7. In apparatus for securing a wheel to a support: a hub mounted on said support, said hub having a flange axially outwardly of said support; a rotor having a mounting flange overlying and flatly abutting the axially outer side of said hub flange; a wheel mounting flange overlying and flatly abutting the axially outer side of said rotor flange; a threaded nut which when rotated moves axially toward or away from the axially outer face of said wheel mounting flange; means constructed and arranged to be restrained against axial movement by said support and on which said nut is threaded; and a conical spring with its radially inner end abutted by said nut and its radially outer end overlying and abutting said wheel mounting flange, said spring being of a type having a force versus deflection characteristic wherein the force transmitted increases with deflection initially but is generally constant at a higher level of transmitted force; stop means against which said nut abuts to load said spring to a predetermined level of force while said wheel mounting flange is free to move away from said hub flange and compress said spring into said generally constant higher level of transmitted force; and whereby said movement at said generally constant higher level of transmitted force reduces shock loads on said apparatus.
8. In apparatus for securing a rotating mechanism to a support: a hub mounted on said support, said hub having a flange positioned axially outwardly of said support; said mechanism having a mounting flange in flat abuttment with the axially outer side of said hub flange; a threaded nut which when rotated moves axially toward or away from the axially outer face of said mounting flange; means constructed and arranged to be restrained against axial movement by said support and on which said nut is threaded: a conical spring with its radially inner end being abutted by said nut and its radially outer end overlying and abutting said mounting flange, said spring having a force versus deflection characteristic wherein the force transmitted increases with deflection during an initial zone of deflection and wherein the force transmitted is generally constant during a subsequent zone of deflection, said mounting flange for said mechanism being in generally uniform flat abuttment around said hub flange; stop means against which said nut abuts to limit initial spring hold down force to an initial value and said mechanism being unrestrained against movement against said spring to deflect said spring into said subsequent zone of generally constant transmitted force to absorb axial overloads on said mechanism.
9. In a vehicle wheel assembly having a spindle disposed in an axial direction, a wheel mounting flange mounted for rotation with said spindle, and wheel bearings for rotationally carrying said wheel and wheel mounting flange, a method of axially pre-loading said wheel bearings, comprising the steps of:
(a) providing an axially resilient disc, said disc being conically-shaped and diverging in an inward axial direction, said disc having a spring characteristic whereby when axially compressed into a preselected compressed state, the disc exerts a predetermined axial force,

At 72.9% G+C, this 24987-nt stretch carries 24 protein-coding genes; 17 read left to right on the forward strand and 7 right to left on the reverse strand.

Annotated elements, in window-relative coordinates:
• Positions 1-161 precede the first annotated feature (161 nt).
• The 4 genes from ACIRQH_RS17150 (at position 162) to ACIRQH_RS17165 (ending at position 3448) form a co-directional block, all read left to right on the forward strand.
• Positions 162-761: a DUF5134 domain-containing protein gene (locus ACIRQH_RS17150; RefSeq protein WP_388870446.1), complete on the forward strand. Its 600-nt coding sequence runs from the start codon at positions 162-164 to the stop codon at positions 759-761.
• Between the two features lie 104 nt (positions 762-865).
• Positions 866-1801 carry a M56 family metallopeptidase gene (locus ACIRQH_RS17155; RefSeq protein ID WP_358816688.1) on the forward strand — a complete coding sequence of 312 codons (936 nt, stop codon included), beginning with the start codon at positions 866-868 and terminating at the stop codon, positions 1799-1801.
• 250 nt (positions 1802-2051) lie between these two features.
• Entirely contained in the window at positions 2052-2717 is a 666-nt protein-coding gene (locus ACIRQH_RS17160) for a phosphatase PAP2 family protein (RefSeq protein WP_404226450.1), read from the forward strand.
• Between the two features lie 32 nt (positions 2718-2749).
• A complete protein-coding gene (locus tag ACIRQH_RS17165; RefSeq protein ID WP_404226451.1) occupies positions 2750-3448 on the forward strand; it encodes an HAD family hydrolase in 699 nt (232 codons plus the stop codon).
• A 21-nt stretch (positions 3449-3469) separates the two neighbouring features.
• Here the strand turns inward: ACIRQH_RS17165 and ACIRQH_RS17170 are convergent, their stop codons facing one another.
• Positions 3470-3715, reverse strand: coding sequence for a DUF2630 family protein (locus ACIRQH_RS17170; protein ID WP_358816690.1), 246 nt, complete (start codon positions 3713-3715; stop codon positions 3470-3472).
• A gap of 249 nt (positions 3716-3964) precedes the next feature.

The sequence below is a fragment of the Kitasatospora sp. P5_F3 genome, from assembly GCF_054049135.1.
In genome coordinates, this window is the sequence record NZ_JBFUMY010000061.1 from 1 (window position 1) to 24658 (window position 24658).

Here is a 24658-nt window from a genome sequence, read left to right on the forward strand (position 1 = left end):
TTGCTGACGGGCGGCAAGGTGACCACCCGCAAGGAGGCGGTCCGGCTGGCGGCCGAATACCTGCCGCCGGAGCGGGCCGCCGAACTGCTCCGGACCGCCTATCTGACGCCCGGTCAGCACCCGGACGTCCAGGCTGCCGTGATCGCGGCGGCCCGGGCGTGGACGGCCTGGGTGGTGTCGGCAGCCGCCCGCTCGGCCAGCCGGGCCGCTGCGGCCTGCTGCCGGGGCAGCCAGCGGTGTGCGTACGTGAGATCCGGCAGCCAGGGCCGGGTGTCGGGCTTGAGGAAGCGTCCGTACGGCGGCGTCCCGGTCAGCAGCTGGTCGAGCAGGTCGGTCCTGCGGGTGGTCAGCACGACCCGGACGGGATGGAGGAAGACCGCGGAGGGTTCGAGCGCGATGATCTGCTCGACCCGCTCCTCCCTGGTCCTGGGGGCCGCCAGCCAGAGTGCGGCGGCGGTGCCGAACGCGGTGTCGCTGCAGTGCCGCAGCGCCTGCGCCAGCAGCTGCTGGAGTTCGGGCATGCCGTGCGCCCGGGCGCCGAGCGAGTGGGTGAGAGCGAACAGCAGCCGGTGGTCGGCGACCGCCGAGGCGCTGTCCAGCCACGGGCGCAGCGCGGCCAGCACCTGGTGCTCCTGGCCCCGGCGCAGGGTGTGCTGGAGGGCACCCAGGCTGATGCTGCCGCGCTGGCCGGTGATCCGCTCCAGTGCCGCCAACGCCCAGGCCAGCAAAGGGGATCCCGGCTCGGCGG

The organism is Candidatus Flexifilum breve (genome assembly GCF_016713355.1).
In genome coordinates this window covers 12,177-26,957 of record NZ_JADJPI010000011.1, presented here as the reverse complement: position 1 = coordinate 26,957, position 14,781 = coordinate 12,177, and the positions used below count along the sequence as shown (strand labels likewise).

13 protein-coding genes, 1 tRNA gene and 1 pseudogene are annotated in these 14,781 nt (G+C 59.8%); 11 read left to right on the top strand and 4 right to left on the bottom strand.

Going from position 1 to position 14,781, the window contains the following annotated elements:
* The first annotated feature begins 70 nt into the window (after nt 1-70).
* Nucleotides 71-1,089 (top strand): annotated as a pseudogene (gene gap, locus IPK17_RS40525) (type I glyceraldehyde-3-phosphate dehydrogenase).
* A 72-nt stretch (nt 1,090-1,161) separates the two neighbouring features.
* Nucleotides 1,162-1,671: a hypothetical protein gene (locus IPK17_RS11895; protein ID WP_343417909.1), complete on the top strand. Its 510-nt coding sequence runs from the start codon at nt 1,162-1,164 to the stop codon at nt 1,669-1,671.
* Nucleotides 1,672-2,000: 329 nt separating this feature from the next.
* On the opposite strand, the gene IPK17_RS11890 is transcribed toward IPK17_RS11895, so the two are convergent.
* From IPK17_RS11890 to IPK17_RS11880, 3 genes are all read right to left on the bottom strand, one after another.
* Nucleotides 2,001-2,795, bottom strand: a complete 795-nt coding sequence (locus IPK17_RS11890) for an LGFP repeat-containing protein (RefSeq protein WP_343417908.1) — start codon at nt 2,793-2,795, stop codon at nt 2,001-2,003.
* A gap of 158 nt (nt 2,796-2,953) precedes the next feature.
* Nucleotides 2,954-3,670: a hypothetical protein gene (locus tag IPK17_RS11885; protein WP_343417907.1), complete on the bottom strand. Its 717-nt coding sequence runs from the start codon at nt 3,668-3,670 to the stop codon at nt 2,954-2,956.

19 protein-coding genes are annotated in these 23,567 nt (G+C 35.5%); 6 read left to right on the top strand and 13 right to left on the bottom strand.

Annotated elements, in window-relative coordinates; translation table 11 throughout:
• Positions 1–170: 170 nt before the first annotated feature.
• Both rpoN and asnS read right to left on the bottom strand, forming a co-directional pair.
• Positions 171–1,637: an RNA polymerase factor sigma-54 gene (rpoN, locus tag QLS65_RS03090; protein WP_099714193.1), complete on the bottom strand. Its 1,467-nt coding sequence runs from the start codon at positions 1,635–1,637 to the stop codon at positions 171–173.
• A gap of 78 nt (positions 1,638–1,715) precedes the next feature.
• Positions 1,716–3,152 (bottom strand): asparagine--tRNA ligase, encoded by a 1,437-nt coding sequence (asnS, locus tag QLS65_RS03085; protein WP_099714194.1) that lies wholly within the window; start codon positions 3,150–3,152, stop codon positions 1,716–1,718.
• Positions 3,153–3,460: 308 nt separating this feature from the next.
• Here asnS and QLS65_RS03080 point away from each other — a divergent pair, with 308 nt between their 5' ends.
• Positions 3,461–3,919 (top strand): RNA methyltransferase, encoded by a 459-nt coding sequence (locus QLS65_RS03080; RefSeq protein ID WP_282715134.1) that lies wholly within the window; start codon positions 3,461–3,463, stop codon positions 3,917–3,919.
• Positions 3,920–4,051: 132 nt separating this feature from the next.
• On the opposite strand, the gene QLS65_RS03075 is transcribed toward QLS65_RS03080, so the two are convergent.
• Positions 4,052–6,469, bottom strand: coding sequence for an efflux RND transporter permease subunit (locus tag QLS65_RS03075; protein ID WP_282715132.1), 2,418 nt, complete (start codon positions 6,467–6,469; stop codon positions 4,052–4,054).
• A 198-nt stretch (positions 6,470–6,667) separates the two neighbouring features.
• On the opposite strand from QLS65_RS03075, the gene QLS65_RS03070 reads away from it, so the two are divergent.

(b) providing a threaded fastener affixed to said disc for threadably engaging an axially-extending portion of the spindle,
(c) threading said fastener upon said threaded portion of the spindle such that the disc is axially compressed against the wheel to a preselected compressed state, whereby said fastener imparts an outwardly-directed tensile force on said spindle and said disc resiliently imparts an inwardly-directed compression force on said wheel mounting flange, thereby loading said wheel bearings to a desired degree of axial compression.
Description
BACKGROUND OF THE INVENTION

1. Field of the Invention

The invention relates to apparatus for mounting a wheel on a vehicle and more particularly to mounting apparatus providing a predetermined, uniform clamping force around an annular zone of contact between the mounting apparatus and the vehicle wheel thereby securing the wheel to the wheel mounting flange upon which it is mounted.

2. Description of the Prior Art

A conventional vehicle wheel is mounted by means of a plurality of lug nuts threaded onto stud bolts extending outwardly from a wheel mounting flange, such as a flanged hub or an axle flange, through bolt holes in the spider of the wheel. The wheel mounting flange in a conventional wheel assembly includes an outwardly-extending end that receives and engages a central pilot hole in the wheel spider. The lug nuts generally have coneshaped seats that engage correspondingly-sloped bosses surrounding the bolt holes in the wheel spider.

In a conventional wheel assembly, the required axial clamping force to secure the wheel to the wheel mounting flange is obtained by tightening the lug nuts to a specified torque level. Thus, the clamping force is directly dependent upon the friction between the lug nut threads and the stud bolt threads and, more significantly, between the lug nut seats and the wheel spider bosses around each bolt hole. The coefficient of friction between these mating surfaces changes dramatically from the first time the wheel is mounted. Such changes primarily result from wear and material deformation each time the lug nuts are removed and re-installed during tire changing, tire rotation and vehicle inspections.